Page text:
Kimia II has obviously not fared any better, and the continuing embezzlement of funds resulted in a veritable mutiny of integrated Congolese forces as reported by the BBC.

A senior UN peacekeeper told the BBC that army commanders are not handing over soldiers’ wages. The army and UN forces are conducting an offensive in the region against ethnic Hutu rebels many of whom fled to DR Congo after the Rwandan genocide. A UN spokesman told the BBC the situation needed to be dealt with urgently. “There is a risk of a potential disintegration of the Congolese army,” he said.

But what is the real objective of Kimia II? In late April, the Special Rappateur reports that control of the rich mining sectors was the ultimate goal and the protection of civilian populations was of secondary concern.

At the end of April 2009, Operation Kimia II was yet to be fully on track. Following the deployment of two senior ex-CNDP officers, General Sultani Makenga and Colonel Claude Mucho, to Bukavu and Kindu, respectively, in March 2009, operational plans were put on hold for logistical reasons. Colonel Mucho’s troops had started to move towards Shabunda in South Kivu, although some FARDC officers admitted to the Group that the real objective behind joint operations is to finally take control of mining zones in Walikale. The Group understands from FARDC sources that operations launched by FARDC from Bukavu would be organized in part to clear out FDLR elements from mineral-rich zones in Kalehe.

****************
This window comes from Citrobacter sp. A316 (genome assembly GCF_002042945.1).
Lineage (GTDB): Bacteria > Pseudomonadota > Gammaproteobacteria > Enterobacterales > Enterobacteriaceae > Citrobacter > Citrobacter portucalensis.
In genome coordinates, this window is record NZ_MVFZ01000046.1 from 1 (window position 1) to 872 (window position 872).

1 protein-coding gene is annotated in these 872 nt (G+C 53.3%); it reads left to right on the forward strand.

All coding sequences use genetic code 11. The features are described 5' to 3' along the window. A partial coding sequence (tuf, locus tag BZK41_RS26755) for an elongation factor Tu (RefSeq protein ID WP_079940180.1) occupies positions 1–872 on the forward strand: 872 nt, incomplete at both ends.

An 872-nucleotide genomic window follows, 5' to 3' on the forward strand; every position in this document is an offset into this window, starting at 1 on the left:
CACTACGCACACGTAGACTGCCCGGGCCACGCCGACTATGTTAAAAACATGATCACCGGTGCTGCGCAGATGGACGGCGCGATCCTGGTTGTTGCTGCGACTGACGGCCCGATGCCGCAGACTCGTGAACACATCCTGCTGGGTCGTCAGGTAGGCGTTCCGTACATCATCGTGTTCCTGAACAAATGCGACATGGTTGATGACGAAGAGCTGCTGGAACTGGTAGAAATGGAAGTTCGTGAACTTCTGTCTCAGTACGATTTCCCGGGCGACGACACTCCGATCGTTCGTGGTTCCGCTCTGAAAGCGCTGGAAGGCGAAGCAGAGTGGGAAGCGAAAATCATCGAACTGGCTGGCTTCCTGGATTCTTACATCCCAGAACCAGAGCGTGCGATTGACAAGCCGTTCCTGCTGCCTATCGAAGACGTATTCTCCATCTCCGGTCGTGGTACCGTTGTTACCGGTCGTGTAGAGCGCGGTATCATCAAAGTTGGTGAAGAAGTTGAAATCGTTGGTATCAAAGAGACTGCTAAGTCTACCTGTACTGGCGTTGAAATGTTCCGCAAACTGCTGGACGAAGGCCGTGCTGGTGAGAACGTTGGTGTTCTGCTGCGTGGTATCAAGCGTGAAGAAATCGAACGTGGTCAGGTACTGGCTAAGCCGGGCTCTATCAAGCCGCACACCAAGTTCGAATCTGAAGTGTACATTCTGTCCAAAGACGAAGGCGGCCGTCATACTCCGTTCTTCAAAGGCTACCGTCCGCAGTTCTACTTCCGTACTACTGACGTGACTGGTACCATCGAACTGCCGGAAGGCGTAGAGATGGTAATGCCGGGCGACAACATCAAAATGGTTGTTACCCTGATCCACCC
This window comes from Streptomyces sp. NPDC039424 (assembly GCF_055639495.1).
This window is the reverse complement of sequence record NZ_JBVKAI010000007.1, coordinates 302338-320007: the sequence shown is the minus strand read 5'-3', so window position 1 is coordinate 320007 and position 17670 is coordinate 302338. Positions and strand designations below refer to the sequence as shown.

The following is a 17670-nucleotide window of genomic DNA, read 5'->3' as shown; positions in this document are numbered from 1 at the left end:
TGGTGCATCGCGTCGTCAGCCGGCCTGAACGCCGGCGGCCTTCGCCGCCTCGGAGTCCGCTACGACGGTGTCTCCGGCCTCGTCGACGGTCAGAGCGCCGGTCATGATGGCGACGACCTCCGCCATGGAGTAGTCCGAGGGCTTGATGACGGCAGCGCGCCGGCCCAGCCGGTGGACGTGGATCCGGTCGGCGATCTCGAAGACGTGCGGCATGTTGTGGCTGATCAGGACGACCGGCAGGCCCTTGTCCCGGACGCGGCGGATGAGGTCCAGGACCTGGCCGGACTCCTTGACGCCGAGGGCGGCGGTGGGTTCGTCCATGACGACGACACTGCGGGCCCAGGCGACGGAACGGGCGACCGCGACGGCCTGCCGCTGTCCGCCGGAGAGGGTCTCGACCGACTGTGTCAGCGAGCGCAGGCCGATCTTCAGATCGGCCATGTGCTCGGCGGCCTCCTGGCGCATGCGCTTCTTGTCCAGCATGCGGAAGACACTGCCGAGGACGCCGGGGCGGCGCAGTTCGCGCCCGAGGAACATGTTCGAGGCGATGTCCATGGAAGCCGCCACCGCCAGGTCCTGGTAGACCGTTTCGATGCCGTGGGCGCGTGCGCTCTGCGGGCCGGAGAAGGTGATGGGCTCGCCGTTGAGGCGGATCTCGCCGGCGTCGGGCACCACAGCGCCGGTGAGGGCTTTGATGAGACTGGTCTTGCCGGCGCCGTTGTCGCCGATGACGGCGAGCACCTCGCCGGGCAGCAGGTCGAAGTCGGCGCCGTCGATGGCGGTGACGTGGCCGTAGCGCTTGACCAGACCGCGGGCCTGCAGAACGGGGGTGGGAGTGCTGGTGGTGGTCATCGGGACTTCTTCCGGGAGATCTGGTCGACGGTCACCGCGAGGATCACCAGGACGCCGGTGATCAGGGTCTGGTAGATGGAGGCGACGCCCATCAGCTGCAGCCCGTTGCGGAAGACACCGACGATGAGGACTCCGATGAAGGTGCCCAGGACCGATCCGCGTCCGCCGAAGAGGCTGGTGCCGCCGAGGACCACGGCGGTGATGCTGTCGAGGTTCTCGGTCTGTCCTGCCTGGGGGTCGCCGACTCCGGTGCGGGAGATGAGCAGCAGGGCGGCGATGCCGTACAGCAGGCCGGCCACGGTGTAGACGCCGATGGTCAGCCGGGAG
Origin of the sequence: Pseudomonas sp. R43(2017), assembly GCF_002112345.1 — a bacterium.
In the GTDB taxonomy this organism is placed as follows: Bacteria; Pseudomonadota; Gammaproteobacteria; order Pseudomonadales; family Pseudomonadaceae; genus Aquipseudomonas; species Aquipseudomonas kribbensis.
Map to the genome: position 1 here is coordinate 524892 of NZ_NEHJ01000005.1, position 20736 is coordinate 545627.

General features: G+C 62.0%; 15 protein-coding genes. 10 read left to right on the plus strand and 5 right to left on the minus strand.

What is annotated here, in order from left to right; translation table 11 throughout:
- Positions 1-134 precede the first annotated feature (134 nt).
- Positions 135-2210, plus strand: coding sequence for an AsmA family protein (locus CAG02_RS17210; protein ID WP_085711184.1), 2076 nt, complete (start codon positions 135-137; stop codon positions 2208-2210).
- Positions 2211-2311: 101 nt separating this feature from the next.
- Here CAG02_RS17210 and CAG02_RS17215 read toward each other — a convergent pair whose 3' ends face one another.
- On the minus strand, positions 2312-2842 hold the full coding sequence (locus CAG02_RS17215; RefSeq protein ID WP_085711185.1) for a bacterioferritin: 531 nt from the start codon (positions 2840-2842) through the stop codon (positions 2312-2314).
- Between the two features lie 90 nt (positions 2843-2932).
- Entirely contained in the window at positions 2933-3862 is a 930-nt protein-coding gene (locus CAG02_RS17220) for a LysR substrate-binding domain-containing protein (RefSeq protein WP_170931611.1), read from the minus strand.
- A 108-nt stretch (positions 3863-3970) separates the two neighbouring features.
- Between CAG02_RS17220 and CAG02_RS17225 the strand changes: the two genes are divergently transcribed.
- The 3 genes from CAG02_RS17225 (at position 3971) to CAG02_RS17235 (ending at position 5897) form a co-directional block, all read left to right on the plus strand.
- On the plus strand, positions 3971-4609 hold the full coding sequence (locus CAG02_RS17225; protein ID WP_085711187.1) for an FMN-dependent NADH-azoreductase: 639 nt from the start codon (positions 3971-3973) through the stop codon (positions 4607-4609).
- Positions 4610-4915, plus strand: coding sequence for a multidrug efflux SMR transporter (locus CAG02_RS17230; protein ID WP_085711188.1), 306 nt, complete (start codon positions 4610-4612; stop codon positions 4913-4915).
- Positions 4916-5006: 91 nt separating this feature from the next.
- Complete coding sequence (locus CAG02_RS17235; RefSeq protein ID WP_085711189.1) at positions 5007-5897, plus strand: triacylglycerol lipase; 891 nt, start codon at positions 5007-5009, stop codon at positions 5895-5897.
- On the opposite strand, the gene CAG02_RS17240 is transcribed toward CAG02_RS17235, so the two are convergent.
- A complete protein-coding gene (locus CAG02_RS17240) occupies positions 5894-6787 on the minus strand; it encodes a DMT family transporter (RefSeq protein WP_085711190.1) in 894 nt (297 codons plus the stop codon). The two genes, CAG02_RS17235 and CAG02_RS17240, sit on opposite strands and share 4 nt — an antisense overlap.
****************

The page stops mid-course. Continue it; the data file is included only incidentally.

In addition, the MONUC operated and funded Radio Okapi report on June 23, urged all involved to “avoid the blunders” generated by Umoja Wetu.

In an official press released published yesterday Sunday [21 June],the commander of Operation Kimia Two announced that the FARDC [DRCongo Armed Forces] currently controls nine localities formerly occupied by the FDLR in the territories of Shabunda, Kabare and Walungu. The spokesperson of ex-armed groups in Nord-Kivu said he was pleased with the operations.However, Didier Bitaki, the spokesperson of ex-armed groups, called for caution. Despite being pleased with the beginning of the operation in Sud-Kivu, he said that those planning the operation should learn from the Nord-Kivu experience to avoid blunders. He made a statement on Monday during the programme Dialogue between Congolese. “My reaction, is one of satisfaction, for the operation to be transposed to Sud-Kivu, despite the continuity of atrocities on the ground in Nord-Kivu.